• Embarrassing run in pantyhose:  A former boss of mine once told me not to sweat the small stuff while tossing a small bottle of clear nail polish at me.  Clear nail polish stops pantyhose runs from getting worse.  She advised me that if pantyhose were part of my wardrobe, it would be wise to keep a bottle of clear nail polish in my purse.  I obviously did one better and never wore dresses to the office again, but it’s still solid advice to pass on to others.  Anyways, the point is, women get it.  If you have a run in her pantyhose, don’t worry.  If you address it to your boss, they will most likely allow you to make a quick run to the store or just let you bend the dress code for a day and ditch the panty hose for a couple of hours (especially, if it happens towards the end of the day).  There is no need to get upset over the things you cannot control and others will often understand.
  • Coffee Machine isn’t working:  Nothing more ruins my day than a day without coffee!  These are the days I focus more on the clock rather than my work; counting down to lunch time when I can get coffee.  But, this distraction can cause me to make mistakes in my work or fall behind, creating a bad day for myself.  So, best to let it go.  Get a soda from the vending machine or grab something on break (if allowed).  It isn’t the end of the world and you may find, you are just as strong without it.
  • Road Rage:  I do not understand drivers who cut people off and then flip them off, as if the person they cut off were in the wrong.  Blows my mind.  I can let it go, because I can quickly recognize that person is obviously having a worse day than me.  But, I know some people who would take that personally.  They wouldn’t be upset that a 1 ton vehicle cut them off, but more so that the driver of that vehicle flipped them off.  This is how one creates a bad day, because I know some people who would just dwell on this incident all day, causing them to make mistakes and experience an overall bad day for themselves.  It’s best to just let it go.  Of course, drivers shouldn’t cut off other drivers or flip off people they truly do not know, but this is how bad days spread.  By reacting to another’s person’s bad day, can cause you to have a bad day too.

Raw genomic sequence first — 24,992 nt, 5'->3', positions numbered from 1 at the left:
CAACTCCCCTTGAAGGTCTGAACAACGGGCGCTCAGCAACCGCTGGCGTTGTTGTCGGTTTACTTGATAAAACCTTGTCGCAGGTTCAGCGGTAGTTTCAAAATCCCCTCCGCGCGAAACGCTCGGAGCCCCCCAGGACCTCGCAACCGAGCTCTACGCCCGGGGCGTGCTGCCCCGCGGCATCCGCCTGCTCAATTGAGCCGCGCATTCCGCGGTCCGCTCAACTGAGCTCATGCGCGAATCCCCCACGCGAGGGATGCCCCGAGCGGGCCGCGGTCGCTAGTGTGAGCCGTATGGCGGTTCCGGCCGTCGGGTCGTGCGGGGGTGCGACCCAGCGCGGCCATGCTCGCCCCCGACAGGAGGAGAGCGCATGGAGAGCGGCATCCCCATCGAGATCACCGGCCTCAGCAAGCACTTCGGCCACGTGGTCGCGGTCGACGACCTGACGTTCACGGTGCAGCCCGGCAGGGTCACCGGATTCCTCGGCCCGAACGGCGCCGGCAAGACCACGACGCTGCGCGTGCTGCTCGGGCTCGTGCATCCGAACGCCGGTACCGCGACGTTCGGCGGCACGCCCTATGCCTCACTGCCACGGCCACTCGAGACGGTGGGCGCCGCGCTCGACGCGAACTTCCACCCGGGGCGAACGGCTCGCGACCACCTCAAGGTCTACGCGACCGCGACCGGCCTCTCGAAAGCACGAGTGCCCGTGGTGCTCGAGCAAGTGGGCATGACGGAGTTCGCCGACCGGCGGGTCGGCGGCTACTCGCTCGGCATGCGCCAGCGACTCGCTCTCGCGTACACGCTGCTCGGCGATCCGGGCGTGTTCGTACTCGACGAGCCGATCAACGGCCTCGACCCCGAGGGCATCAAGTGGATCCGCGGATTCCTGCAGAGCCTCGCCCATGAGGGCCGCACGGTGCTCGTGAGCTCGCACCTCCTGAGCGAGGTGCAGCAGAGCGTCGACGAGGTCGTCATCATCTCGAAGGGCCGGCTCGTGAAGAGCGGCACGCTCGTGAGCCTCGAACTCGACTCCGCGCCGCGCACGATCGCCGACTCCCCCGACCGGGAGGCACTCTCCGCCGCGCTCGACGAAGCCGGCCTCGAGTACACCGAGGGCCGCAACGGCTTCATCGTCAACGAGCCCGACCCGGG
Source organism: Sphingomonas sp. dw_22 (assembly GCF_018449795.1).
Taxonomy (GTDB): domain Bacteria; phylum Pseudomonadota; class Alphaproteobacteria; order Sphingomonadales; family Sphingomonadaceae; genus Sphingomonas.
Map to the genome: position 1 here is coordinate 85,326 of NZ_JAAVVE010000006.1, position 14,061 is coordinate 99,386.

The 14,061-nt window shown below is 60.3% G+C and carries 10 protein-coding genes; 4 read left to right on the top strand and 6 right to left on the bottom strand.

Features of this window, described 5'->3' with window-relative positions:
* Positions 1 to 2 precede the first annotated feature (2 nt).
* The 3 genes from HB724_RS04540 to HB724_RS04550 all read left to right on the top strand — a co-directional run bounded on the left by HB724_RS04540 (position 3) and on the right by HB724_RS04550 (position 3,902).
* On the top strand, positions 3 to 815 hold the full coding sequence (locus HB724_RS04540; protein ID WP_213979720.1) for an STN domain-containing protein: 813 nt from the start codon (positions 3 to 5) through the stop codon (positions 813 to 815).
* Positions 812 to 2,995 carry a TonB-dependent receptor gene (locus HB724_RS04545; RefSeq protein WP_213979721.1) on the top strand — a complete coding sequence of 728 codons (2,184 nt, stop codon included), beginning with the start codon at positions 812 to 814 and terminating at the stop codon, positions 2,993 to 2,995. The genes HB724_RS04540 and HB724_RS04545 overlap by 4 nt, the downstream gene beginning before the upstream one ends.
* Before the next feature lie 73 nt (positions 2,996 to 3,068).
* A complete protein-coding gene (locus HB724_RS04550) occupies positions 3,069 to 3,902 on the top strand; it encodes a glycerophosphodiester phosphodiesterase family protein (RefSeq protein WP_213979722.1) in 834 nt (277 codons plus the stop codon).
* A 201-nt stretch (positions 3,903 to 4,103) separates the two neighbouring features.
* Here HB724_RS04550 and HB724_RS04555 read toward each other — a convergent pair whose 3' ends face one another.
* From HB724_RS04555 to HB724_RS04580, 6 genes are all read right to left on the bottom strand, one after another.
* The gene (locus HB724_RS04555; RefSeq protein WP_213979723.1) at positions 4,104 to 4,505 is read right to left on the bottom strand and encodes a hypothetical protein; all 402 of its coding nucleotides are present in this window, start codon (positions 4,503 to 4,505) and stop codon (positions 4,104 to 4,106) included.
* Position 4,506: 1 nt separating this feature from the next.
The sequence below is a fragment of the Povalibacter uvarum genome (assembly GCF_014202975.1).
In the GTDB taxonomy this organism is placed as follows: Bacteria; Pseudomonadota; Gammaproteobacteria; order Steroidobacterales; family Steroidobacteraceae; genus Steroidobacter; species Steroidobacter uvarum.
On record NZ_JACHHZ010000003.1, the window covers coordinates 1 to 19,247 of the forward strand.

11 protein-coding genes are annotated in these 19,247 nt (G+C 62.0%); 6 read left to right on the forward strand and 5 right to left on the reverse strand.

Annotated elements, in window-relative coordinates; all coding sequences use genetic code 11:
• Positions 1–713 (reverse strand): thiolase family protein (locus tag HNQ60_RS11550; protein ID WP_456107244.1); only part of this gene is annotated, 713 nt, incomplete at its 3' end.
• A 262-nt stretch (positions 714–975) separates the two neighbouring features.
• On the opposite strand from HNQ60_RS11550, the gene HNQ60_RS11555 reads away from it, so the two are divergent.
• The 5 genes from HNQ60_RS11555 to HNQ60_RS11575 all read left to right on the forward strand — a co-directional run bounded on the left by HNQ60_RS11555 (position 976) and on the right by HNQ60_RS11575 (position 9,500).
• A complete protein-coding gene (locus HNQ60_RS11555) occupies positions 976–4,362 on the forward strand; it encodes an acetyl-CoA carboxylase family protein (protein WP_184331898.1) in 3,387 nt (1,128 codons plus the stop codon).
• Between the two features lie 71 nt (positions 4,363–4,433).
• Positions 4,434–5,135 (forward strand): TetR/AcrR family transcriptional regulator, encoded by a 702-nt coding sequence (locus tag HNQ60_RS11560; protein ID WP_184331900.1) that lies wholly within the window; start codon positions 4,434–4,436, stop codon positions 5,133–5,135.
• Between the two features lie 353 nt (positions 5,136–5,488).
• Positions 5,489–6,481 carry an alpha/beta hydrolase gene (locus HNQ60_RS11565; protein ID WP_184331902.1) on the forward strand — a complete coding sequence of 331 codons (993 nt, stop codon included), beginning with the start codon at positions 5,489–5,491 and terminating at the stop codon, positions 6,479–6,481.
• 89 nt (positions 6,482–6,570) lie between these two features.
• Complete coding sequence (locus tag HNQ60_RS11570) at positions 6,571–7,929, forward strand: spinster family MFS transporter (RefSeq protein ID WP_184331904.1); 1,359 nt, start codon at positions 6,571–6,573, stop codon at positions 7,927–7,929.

• Angry Voicemails:  It’s one thing to receive a voicemail from an angry client who is upset at the world, but one from your boss is the worst!  But don’t sweat the small stuff, remember?  I learned along time ago, bosses are stressed.  Every single one of them, no exceptions.  Some might lead you to think they are not stressed, but I guarantee they are just handling stress in a different way.  I have worked with a few bosses/supervisors who were just quiet when they were experiencing a stressful day, but I have also had the pleasure (sarcasm) of working with bosses/supervisors who just tore the heads off of anyone who were within several feet of them.  I cannot tell you how many times I have received an angry vauge voicemail from a boss.  I walk into their office wondering if I am going to get fired or something, but turns out my boss was just upset over something that had nothing to do with me.  If I had taken their rude voicemail personally, it would have ruined my entire day.  Instead, its just another person having a bad day and if I react negatively to their bad day, I will end up having a bad day too.

Quick Recap

  1. Bad days are contagious.   Some people with bad days want other people to have bad days too.  They want others to feel the way they feel to make themselves feel better.  But, there are those who don’t know their bad day is affecting others.
  2. Don’t take it personal:  Do not take it personal when you walk into a person’s bad day.  Be kind, understanding, and let it go as soon as you move on.
  3. Accept bad days:  Sometimes bad days are inevitable and bad things happen.  It is like a natural balance of things, so it is best to not respond to things we cannot control.
  4. It is okay to feel:  It’s okay to feel sad, angry, or frustrated; just don’t let it ruin an entire day.  Learn to let go of the little things and try not to dwell too much on the big things.
  5. Look on the bright side:  I am a strong believer that there is a bright side to everything; it just requires a bit of creative thinking.

Bad Things Can Teach Good Lessons

unnamed-3We can’t prevent all bad things from happening, but we can certainly prevent ourselves from having a bad day by better responding to bad things that do happen.

This morning, my youngest got onto the counter, grabbed her sister’s morning drink and poured it out onto the counter.  No big deal, right?

Well, unfortunately, it is very upsetting for several different reasons:

  1. It is wasteful.  Even if Marshall, the Paw Patrol toy had a good time, it is still wasteful.   
  2. It was a Pedisure Gain and Grow milk-drink for my oldest who needs the extra calories and nutrients.
  3. Pedisure is not cheap, a 6 pack costs nearly $12.  That is $2 per 8oz bottle.  Totally not cheap at all. 
  4. A septic tank smells better than dried Pedisure milk.  So gross!

So, how does that saying go?  “Don’t cry over spilled milk.”  Exactly!  Sure, it’s an expensive waste.  Sure, I probably could have done something to prevent it.  But, it happened and it is now done and over with.  I refuse to let this small thing ruin my entire day by putting me in a bad mood.